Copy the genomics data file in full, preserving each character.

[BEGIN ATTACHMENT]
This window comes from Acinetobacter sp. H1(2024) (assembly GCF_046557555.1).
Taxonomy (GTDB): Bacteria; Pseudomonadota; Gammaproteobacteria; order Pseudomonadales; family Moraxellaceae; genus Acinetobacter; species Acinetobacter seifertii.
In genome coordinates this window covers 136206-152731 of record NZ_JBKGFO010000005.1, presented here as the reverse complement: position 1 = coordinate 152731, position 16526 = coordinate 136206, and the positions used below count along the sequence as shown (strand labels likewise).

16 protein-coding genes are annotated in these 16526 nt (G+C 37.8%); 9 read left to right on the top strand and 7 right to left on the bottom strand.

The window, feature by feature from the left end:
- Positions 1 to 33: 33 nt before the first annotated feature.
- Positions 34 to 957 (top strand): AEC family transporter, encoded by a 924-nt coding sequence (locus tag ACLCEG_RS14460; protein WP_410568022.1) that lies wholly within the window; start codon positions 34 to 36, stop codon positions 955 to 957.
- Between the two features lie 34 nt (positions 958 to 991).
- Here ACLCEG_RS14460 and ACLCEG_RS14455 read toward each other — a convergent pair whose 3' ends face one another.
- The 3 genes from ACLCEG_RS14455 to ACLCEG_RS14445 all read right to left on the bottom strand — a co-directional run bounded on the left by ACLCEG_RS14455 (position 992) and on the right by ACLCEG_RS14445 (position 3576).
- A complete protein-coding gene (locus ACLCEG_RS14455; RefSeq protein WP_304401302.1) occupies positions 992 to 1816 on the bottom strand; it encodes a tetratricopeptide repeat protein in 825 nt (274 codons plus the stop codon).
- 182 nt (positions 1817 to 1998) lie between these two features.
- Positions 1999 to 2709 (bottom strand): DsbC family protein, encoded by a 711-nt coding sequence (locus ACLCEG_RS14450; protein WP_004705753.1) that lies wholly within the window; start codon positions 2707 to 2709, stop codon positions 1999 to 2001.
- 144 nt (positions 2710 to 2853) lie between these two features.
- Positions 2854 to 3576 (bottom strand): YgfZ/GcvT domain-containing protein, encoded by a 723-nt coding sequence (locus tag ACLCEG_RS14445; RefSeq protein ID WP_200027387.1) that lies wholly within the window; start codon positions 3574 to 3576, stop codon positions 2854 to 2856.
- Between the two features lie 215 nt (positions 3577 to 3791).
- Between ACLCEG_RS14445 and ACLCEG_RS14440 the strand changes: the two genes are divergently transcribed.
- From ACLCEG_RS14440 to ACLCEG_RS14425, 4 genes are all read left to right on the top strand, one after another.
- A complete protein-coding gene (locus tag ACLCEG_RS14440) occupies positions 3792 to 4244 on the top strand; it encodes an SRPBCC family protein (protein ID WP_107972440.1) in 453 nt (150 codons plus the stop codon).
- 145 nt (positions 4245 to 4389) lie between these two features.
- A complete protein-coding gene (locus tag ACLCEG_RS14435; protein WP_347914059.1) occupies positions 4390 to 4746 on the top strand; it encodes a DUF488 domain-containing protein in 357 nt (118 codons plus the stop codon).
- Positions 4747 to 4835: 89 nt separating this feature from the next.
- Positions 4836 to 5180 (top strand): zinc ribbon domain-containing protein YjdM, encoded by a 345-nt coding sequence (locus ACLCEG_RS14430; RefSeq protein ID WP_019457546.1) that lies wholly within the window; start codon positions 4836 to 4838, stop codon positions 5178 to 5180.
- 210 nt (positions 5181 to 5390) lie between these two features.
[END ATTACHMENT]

This window comes from Acinetobacter sp. H1(2024) (assembly GCF_046557555.1).
Taxonomy (GTDB): Bacteria; Pseudomonadota; Gammaproteobacteria; order Pseudomonadales; family Moraxellaceae; genus Acinetobacter; species Acinetobacter seifertii.
In genome coordinates this window covers 136206-152731 of record NZ_JBKGFO010000005.1, presented here as the reverse complement: position 1 = coordinate 152731, position 16526 = coordinate 136206, and the positions used below count along the sequence as shown (strand labels likewise).

16 protein-coding genes are annotated in these 16526 nt (G+C 37.8%); 9 read left to right on the top strand and 7 right to left on the bottom strand.

The window, feature by feature from the left end:
- Positions 1 to 33: 33 nt before the first annotated feature.
- Positions 34 to 957 (top strand): AEC family transporter, encoded by a 924-nt coding sequence (locus tag ACLCEG_RS14460; protein WP_410568022.1) that lies wholly within the window; start codon positions 34 to 36, stop codon positions 955 to 957.
- Between the two features lie 34 nt (positions 958 to 991).
- Here ACLCEG_RS14460 and ACLCEG_RS14455 read toward each other — a convergent pair whose 3' ends face one another.
- The 3 genes from ACLCEG_RS14455 to ACLCEG_RS14445 all read right to left on the bottom strand — a co-directional run bounded on the left by ACLCEG_RS14455 (position 992) and on the right by ACLCEG_RS14445 (position 3576).
- A complete protein-coding gene (locus ACLCEG_RS14455; RefSeq protein WP_304401302.1) occupies positions 992 to 1816 on the bottom strand; it encodes a tetratricopeptide repeat protein in 825 nt (274 codons plus the stop codon).
- 182 nt (positions 1817 to 1998) lie between these two features.
- Positions 1999 to 2709 (bottom strand): DsbC family protein, encoded by a 711-nt coding sequence (locus ACLCEG_RS14450; protein WP_004705753.1) that lies wholly within the window; start codon positions 2707 to 2709, stop codon positions 1999 to 2001.
- 144 nt (positions 2710 to 2853) lie between these two features.
- Positions 2854 to 3576 (bottom strand): YgfZ/GcvT domain-containing protein, encoded by a 723-nt coding sequence (locus tag ACLCEG_RS14445; RefSeq protein ID WP_200027387.1) that lies wholly within the window; start codon positions 3574 to 3576, stop codon positions 2854 to 2856.
- Between the two features lie 215 nt (positions 3577 to 3791).
- Between ACLCEG_RS14445 and ACLCEG_RS14440 the strand changes: the two genes are divergently transcribed.
- From ACLCEG_RS14440 to ACLCEG_RS14425, 4 genes are all read left to right on the top strand, one after another.
- A complete protein-coding gene (locus tag ACLCEG_RS14440) occupies positions 3792 to 4244 on the top strand; it encodes an SRPBCC family protein (protein ID WP_107972440.1) in 453 nt (150 codons plus the stop codon).
- 145 nt (positions 4245 to 4389) lie between these two features.
- A complete protein-coding gene (locus tag ACLCEG_RS14435; protein WP_347914059.1) occupies positions 4390 to 4746 on the top strand; it encodes a DUF488 domain-containing protein in 357 nt (118 codons plus the stop codon).
- Positions 4747 to 4835: 89 nt separating this feature from the next.
- Positions 4836 to 5180 (top strand): zinc ribbon domain-containing protein YjdM, encoded by a 345-nt coding sequence (locus ACLCEG_RS14430; RefSeq protein ID WP_019457546.1) that lies wholly within the window; start codon positions 4836 to 4838, stop codon positions 5178 to 5180.
- 210 nt (positions 5181 to 5390) lie between these two features.